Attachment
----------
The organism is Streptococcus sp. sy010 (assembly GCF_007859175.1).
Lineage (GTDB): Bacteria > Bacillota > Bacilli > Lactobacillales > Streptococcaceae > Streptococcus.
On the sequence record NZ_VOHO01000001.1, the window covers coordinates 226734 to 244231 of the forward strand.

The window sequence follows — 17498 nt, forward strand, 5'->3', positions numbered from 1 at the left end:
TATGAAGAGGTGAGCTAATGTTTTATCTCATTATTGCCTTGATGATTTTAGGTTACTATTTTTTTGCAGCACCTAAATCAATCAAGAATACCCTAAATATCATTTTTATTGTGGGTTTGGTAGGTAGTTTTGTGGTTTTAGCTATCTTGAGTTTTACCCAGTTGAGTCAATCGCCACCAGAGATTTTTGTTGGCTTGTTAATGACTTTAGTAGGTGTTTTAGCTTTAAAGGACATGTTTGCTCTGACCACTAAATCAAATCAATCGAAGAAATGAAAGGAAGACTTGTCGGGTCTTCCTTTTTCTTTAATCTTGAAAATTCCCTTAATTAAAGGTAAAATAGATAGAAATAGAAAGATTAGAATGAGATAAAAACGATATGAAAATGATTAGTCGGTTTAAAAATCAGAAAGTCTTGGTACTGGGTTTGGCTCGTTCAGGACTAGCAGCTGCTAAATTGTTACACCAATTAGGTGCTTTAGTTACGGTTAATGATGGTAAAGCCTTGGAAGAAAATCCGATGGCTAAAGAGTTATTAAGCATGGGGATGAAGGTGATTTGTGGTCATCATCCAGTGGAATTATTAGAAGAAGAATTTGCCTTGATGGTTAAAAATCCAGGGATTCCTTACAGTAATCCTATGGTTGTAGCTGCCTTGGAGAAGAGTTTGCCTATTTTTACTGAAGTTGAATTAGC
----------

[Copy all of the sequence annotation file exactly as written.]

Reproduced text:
The organism is Streptococcus sp. sy010 (assembly GCF_007859175.1).
Lineage (GTDB): Bacteria > Bacillota > Bacilli > Lactobacillales > Streptococcaceae > Streptococcus.
On the sequence record NZ_VOHO01000001.1, the window covers coordinates 226734 to 244231 of the forward strand.

The window sequence follows — 17498 nt, forward strand, 5'->3', positions numbered from 1 at the left end:
TATGAAGAGGTGAGCTAATGTTTTATCTCATTATTGCCTTGATGATTTTAGGTTACTATTTTTTTGCAGCACCTAAATCAATCAAGAATACCCTAAATATCATTTTTATTGTGGGTTTGGTAGGTAGTTTTGTGGTTTTAGCTATCTTGAGTTTTACCCAGTTGAGTCAATCGCCACCAGAGATTTTTGTTGGCTTGTTAATGACTTTAGTAGGTGTTTTAGCTTTAAAGGACATGTTTGCTCTGACCACTAAATCAAATCAATCGAAGAAATGAAAGGAAGACTTGTCGGGTCTTCCTTTTTCTTTAATCTTGAAAATTCCCTTAATTAAAGGTAAAATAGATAGAAATAGAAAGATTAGAATGAGATAAAAACGATATGAAAATGATTAGTCGGTTTAAAAATCAGAAAGTCTTGGTACTGGGTTTGGCTCGTTCAGGACTAGCAGCTGCTAAATTGTTACACCAATTAGGTGCTTTAGTTACGGTTAATGATGGTAAAGCCTTGGAAGAAAATCCGATGGCTAAAGAGTTATTAAGCATGGGGATGAAGGTGATTTGTGGTCATCATCCAGTGGAATTATTAGAAGAAGAATTTGCCTTGATGGTTAAAAATCCAGGGATTCCTTACAGTAATCCTATGGTTGTAGCTGCCTTGGAGAAGAGTTTGCCTATTTTTACTGAAGTTGAATTAGC